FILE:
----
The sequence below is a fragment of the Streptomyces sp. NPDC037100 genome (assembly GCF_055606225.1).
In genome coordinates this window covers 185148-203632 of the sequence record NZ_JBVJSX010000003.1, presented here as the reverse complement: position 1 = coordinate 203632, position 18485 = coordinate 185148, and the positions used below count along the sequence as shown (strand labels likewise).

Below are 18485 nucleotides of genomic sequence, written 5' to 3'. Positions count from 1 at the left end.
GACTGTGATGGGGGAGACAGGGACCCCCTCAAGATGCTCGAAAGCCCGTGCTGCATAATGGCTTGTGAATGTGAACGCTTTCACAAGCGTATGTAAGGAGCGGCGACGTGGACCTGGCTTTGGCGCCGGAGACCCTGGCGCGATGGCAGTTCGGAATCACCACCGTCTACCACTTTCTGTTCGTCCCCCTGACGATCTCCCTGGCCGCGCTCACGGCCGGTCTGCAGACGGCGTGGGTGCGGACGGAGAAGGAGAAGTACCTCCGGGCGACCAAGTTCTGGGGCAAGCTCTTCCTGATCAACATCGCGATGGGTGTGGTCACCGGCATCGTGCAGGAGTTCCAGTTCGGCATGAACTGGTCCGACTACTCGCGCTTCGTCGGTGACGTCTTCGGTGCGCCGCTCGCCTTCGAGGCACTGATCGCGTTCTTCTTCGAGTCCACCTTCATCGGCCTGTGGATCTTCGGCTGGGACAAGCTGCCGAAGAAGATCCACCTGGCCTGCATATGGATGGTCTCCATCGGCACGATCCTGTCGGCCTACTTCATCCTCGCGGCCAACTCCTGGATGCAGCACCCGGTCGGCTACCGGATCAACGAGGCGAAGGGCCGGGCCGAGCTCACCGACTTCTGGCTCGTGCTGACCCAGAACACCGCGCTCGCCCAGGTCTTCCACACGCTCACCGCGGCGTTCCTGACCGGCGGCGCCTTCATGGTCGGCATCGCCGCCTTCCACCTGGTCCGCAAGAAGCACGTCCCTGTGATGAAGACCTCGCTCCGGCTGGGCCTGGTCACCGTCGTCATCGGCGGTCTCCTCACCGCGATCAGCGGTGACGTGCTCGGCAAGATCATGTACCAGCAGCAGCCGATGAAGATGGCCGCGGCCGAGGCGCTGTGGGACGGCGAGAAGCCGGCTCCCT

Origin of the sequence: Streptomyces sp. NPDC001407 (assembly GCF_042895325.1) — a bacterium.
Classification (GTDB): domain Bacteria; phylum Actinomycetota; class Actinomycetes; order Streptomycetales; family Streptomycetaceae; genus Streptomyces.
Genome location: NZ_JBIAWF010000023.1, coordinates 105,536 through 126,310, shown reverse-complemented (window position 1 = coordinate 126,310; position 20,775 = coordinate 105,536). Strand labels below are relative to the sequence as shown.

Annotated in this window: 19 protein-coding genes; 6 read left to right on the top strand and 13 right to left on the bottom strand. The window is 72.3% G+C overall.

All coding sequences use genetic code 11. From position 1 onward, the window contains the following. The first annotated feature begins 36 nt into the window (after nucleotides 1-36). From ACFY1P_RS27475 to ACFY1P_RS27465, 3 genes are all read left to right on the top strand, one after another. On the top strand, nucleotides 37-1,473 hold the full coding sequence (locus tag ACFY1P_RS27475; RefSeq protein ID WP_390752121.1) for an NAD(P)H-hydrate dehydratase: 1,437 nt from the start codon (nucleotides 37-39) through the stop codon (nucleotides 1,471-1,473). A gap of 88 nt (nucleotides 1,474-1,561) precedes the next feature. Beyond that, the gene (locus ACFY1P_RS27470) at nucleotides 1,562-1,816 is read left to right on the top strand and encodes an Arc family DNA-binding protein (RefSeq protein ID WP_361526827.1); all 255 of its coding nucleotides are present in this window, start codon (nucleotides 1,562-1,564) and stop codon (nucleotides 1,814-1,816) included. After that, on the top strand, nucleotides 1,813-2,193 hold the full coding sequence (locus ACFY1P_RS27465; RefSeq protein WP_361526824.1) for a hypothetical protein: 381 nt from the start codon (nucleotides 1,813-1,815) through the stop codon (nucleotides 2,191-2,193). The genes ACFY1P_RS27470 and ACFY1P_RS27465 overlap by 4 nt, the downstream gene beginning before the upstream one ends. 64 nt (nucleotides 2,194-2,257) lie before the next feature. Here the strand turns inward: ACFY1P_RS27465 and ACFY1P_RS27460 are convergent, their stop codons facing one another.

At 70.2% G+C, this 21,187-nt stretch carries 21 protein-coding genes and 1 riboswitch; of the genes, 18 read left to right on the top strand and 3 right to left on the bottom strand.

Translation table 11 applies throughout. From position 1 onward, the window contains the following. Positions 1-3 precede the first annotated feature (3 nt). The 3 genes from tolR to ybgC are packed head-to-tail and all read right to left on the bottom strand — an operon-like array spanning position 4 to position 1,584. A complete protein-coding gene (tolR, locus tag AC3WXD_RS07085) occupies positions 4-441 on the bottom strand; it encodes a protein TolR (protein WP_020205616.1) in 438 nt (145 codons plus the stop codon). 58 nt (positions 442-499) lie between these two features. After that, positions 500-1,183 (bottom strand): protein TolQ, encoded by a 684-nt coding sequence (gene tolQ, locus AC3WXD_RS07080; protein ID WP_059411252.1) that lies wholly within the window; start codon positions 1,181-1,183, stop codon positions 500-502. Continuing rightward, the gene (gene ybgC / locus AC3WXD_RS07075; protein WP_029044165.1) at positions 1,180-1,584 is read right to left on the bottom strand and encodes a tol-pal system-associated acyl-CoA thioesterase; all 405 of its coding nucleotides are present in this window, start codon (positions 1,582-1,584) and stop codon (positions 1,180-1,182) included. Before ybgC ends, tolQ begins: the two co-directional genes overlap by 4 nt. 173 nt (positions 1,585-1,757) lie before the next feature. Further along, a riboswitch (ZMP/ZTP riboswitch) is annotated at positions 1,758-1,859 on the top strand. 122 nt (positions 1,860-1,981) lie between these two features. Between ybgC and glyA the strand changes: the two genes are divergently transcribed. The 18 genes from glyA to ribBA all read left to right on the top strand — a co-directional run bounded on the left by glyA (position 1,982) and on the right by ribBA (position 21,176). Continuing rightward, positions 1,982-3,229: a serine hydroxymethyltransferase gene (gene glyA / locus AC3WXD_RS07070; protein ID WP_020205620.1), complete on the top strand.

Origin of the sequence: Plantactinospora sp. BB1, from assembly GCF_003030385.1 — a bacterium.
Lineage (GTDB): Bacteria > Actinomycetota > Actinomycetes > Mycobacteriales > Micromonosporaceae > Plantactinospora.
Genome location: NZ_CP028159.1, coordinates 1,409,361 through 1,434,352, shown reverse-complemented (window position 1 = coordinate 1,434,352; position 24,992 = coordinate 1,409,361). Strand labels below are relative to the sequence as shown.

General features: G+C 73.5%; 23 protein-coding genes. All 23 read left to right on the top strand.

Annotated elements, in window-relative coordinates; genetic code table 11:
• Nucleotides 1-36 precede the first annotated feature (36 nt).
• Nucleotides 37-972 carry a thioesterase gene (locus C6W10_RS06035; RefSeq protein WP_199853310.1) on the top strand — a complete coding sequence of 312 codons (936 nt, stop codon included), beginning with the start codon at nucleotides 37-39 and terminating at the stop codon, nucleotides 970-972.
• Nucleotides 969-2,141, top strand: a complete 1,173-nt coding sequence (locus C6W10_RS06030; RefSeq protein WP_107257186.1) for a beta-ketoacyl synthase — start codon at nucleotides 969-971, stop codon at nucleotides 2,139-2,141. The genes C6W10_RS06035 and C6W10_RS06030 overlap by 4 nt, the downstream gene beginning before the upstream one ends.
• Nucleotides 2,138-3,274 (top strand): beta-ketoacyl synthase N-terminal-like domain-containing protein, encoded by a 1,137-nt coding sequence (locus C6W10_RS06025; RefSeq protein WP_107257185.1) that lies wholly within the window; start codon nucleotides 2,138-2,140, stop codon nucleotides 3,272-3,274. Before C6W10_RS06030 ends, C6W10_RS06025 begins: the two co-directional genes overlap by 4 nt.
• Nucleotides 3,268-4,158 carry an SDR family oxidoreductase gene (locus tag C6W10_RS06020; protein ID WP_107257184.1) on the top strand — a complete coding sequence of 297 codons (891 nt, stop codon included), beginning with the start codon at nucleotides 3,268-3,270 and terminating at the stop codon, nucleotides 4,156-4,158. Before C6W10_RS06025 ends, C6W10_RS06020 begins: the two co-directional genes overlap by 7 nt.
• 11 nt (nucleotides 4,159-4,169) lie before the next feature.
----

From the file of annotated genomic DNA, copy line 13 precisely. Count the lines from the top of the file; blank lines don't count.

Lineage (GTDB): Bacteria > Actinomycetota > Actinomycetes > Mycobacteriales > Micromonosporaceae > Plantactinospora.